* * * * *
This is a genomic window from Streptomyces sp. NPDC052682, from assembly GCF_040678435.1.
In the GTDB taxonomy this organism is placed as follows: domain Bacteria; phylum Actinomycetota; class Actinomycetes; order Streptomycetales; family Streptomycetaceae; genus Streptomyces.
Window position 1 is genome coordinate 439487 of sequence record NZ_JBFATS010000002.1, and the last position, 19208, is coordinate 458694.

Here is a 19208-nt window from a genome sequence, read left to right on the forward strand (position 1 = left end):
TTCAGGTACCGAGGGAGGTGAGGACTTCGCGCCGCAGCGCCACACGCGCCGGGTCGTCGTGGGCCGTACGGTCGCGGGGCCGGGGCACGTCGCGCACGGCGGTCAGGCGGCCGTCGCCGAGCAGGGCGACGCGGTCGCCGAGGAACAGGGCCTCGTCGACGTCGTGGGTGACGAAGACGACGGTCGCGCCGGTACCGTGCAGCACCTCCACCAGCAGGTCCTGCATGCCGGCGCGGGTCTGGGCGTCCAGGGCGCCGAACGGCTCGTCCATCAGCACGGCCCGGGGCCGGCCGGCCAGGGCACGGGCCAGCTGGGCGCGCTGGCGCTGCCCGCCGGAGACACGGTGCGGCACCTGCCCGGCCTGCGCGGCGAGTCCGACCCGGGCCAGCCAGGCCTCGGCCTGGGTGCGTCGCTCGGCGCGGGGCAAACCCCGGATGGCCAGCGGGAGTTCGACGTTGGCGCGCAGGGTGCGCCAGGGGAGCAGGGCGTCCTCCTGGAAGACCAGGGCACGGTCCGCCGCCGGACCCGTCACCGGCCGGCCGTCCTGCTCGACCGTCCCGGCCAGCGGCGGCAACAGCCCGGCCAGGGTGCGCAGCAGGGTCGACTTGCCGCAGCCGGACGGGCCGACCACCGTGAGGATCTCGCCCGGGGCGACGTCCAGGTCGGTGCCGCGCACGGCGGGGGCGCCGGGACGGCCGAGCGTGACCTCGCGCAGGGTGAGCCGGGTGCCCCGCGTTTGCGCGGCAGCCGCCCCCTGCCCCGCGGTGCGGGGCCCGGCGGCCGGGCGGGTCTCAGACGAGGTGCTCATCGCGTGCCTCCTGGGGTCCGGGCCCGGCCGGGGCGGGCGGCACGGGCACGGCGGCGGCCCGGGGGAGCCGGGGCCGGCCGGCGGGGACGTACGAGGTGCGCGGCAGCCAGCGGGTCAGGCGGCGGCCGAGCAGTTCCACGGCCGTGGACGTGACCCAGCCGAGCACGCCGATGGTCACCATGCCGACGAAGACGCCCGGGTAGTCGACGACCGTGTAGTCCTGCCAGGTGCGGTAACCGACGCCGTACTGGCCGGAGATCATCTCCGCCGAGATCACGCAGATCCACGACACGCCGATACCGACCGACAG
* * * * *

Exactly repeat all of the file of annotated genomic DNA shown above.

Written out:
This is a genomic window from Streptomyces sp. NPDC052682, from assembly GCF_040678435.1.
In the GTDB taxonomy this organism is placed as follows: domain Bacteria; phylum Actinomycetota; class Actinomycetes; order Streptomycetales; family Streptomycetaceae; genus Streptomyces.
Window position 1 is genome coordinate 439487 of sequence record NZ_JBFATS010000002.1, and the last position, 19208, is coordinate 458694.

Here is a 19208-nt window from a genome sequence, read left to right on the forward strand (position 1 = left end):
TTCAGGTACCGAGGGAGGTGAGGACTTCGCGCCGCAGCGCCACACGCGCCGGGTCGTCGTGGGCCGTACGGTCGCGGGGCCGGGGCACGTCGCGCACGGCGGTCAGGCGGCCGTCGCCGAGCAGGGCGACGCGGTCGCCGAGGAACAGGGCCTCGTCGACGTCGTGGGTGACGAAGACGACGGTCGCGCCGGTACCGTGCAGCACCTCCACCAGCAGGTCCTGCATGCCGGCGCGGGTCTGGGCGTCCAGGGCGCCGAACGGCTCGTCCATCAGCACGGCCCGGGGCCGGCCGGCCAGGGCACGGGCCAGCTGGGCGCGCTGGCGCTGCCCGCCGGAGACACGGTGCGGCACCTGCCCGGCCTGCGCGGCGAGTCCGACCCGGGCCAGCCAGGCCTCGGCCTGGGTGCGTCGCTCGGCGCGGGGCAAACCCCGGATGGCCAGCGGGAGTTCGACGTTGGCGCGCAGGGTGCGCCAGGGGAGCAGGGCGTCCTCCTGGAAGACCAGGGCACGGTCCGCCGCCGGACCCGTCACCGGCCGGCCGTCCTGCTCGACCGTCCCGGCCAGCGGCGGCAACAGCCCGGCCAGGGTGCGCAGCAGGGTCGACTTGCCGCAGCCGGACGGGCCGACCACCGTGAGGATCTCGCCCGGGGCGACGTCCAGGTCGGTGCCGCGCACGGCGGGGGCGCCGGGACGGCCGAGCGTGACCTCGCGCAGGGTGAGCCGGGTGCCCCGCGTTTGCGCGGCAGCCGCCCCCTGCCCCGCGGTGCGGGGCCCGGCGGCCGGGCGGGTCTCAGACGAGGTGCTCATCGCGTGCCTCCTGGGGTCCGGGCCCGGCCGGGGCGGGCGGCACGGGCACGGCGGCGGCCCGGGGGAGCCGGGGCCGGCCGGCGGGGACGTACGAGGTGCGCGGCAGCCAGCGGGTCAGGCGGCGGCCGAGCAGTTCCACGGCCGTGGACGTGACCCAGCCGAGCACGCCGATGGTCACCATGCCGACGAAGACGCCCGGGTAGTCGACGACCGTGTAGTCCTGCCAGGTGCGGTAACCGACGCCGTACTGGCCGGAGATCATCTCCGCCGAGATCACGCAGATCCACGACACGCCGATACCGACCGACAG